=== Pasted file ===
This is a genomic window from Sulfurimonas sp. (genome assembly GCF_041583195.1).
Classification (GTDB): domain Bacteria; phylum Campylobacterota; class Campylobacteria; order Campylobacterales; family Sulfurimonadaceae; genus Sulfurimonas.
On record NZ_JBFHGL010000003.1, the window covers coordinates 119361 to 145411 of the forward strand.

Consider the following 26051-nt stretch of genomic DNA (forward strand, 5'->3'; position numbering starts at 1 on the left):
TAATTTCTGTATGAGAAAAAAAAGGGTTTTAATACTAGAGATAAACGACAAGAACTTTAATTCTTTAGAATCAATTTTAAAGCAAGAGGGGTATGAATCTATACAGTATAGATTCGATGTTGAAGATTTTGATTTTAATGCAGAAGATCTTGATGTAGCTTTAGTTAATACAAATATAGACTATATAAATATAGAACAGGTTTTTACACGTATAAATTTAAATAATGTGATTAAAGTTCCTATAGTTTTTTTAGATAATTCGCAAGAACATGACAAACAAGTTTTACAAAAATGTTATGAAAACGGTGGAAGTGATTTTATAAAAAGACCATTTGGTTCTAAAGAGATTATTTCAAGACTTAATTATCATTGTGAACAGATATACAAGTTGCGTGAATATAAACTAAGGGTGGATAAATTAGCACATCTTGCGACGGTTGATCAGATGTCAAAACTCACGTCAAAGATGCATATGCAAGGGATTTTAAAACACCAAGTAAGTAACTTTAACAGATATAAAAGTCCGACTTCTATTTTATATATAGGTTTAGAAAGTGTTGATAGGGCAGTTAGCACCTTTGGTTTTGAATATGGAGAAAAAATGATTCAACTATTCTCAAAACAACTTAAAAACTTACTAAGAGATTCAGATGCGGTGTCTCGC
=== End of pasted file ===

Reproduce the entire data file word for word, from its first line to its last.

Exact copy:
This is a genomic window from Sulfurimonas sp. (genome assembly GCF_041583195.1).
Classification (GTDB): domain Bacteria; phylum Campylobacterota; class Campylobacteria; order Campylobacterales; family Sulfurimonadaceae; genus Sulfurimonas.
On record NZ_JBFHGL010000003.1, the window covers coordinates 119361 to 145411 of the forward strand.

Consider the following 26051-nt stretch of genomic DNA (forward strand, 5'->3'; position numbering starts at 1 on the left):
TAATTTCTGTATGAGAAAAAAAAGGGTTTTAATACTAGAGATAAACGACAAGAACTTTAATTCTTTAGAATCAATTTTAAAGCAAGAGGGGTATGAATCTATACAGTATAGATTCGATGTTGAAGATTTTGATTTTAATGCAGAAGATCTTGATGTAGCTTTAGTTAATACAAATATAGACTATATAAATATAGAACAGGTTTTTACACGTATAAATTTAAATAATGTGATTAAAGTTCCTATAGTTTTTTTAGATAATTCGCAAGAACATGACAAACAAGTTTTACAAAAATGTTATGAAAACGGTGGAAGTGATTTTATAAAAAGACCATTTGGTTCTAAAGAGATTATTTCAAGACTTAATTATCATTGTGAACAGATATACAAGTTGCGTGAATATAAACTAAGGGTGGATAAATTAGCACATCTTGCGACGGTTGATCAGATGTCAAAACTCACGTCAAAGATGCATATGCAAGGGATTTTAAAACACCAAGTAAGTAACTTTAACAGATATAAAAGTCCGACTTCTATTTTATATATAGGTTTAGAAAGTGTTGATAGGGCAGTTAGCACCTTTGGTTTTGAATATGGAGAAAAAATGATTCAACTATTCTCAAAACAACTTAAAAACTTACTAAGAGATTCAGATGCGGTGTCTCGC